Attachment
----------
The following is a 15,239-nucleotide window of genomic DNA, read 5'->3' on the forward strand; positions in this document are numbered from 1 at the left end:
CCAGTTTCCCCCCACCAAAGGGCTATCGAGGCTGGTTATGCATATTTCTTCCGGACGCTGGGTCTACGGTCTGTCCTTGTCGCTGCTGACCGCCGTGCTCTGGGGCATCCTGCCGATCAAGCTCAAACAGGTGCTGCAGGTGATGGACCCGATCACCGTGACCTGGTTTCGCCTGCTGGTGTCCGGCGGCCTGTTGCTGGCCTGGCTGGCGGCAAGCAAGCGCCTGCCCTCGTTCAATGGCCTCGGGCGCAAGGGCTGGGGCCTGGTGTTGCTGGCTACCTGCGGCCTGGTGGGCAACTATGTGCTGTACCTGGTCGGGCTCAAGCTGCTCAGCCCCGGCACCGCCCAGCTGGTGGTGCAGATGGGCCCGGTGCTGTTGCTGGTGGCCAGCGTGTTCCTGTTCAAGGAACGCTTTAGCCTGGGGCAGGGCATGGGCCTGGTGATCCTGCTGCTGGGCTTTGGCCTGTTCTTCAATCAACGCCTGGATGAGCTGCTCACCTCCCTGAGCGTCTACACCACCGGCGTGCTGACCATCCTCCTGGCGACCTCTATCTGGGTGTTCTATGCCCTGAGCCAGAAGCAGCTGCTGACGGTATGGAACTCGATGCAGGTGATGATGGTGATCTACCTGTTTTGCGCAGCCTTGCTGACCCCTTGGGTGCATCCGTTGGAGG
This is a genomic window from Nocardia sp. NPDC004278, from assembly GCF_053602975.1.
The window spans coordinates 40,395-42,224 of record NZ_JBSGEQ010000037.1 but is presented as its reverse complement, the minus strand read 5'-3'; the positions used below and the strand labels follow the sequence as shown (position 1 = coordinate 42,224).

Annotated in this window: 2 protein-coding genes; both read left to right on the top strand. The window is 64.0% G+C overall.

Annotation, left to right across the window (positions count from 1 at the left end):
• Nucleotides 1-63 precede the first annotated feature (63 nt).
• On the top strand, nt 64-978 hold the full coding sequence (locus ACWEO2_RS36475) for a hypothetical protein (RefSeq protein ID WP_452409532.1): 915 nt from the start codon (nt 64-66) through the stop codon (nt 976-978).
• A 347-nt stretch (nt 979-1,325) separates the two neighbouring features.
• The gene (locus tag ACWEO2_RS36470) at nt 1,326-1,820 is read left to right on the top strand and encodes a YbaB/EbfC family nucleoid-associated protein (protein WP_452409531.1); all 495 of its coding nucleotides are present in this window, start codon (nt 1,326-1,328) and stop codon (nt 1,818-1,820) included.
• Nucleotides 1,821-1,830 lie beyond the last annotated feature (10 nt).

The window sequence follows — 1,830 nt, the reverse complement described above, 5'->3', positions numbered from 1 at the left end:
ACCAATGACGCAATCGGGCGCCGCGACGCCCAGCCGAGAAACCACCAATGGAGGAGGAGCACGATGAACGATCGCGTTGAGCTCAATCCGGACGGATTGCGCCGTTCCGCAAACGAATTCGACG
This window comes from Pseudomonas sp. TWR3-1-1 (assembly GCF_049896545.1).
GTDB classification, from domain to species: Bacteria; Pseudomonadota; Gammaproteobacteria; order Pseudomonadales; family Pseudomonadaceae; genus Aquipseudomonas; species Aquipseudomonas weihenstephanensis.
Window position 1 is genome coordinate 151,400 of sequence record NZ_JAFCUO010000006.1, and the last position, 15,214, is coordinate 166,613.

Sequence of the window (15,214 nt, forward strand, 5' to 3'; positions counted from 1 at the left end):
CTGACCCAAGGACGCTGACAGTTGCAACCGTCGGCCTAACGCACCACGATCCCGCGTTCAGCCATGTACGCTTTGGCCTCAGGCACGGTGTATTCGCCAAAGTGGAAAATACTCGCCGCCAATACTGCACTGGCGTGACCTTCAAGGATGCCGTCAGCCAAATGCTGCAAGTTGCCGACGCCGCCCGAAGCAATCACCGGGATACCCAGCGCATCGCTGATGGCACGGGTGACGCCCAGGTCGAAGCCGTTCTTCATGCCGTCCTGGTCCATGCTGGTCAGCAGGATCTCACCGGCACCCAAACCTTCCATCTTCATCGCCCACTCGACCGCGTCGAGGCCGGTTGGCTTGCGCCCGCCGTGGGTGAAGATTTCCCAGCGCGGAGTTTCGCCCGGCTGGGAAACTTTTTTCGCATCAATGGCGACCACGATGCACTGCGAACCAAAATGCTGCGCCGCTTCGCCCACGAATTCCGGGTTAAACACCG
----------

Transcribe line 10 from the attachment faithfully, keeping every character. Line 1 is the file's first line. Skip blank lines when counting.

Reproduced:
• The gene (locus tag ACWEO2_RS36470) at nt 1,326-1,820 is read left to right on the top strand and encodes a YbaB/EbfC family nucleoid-associated protein (protein WP_452409531.1); all 495 of its coding nucleotides are present in this window, start codon (nt 1,326-1,328) and stop codon (nt 1,818-1,820) included.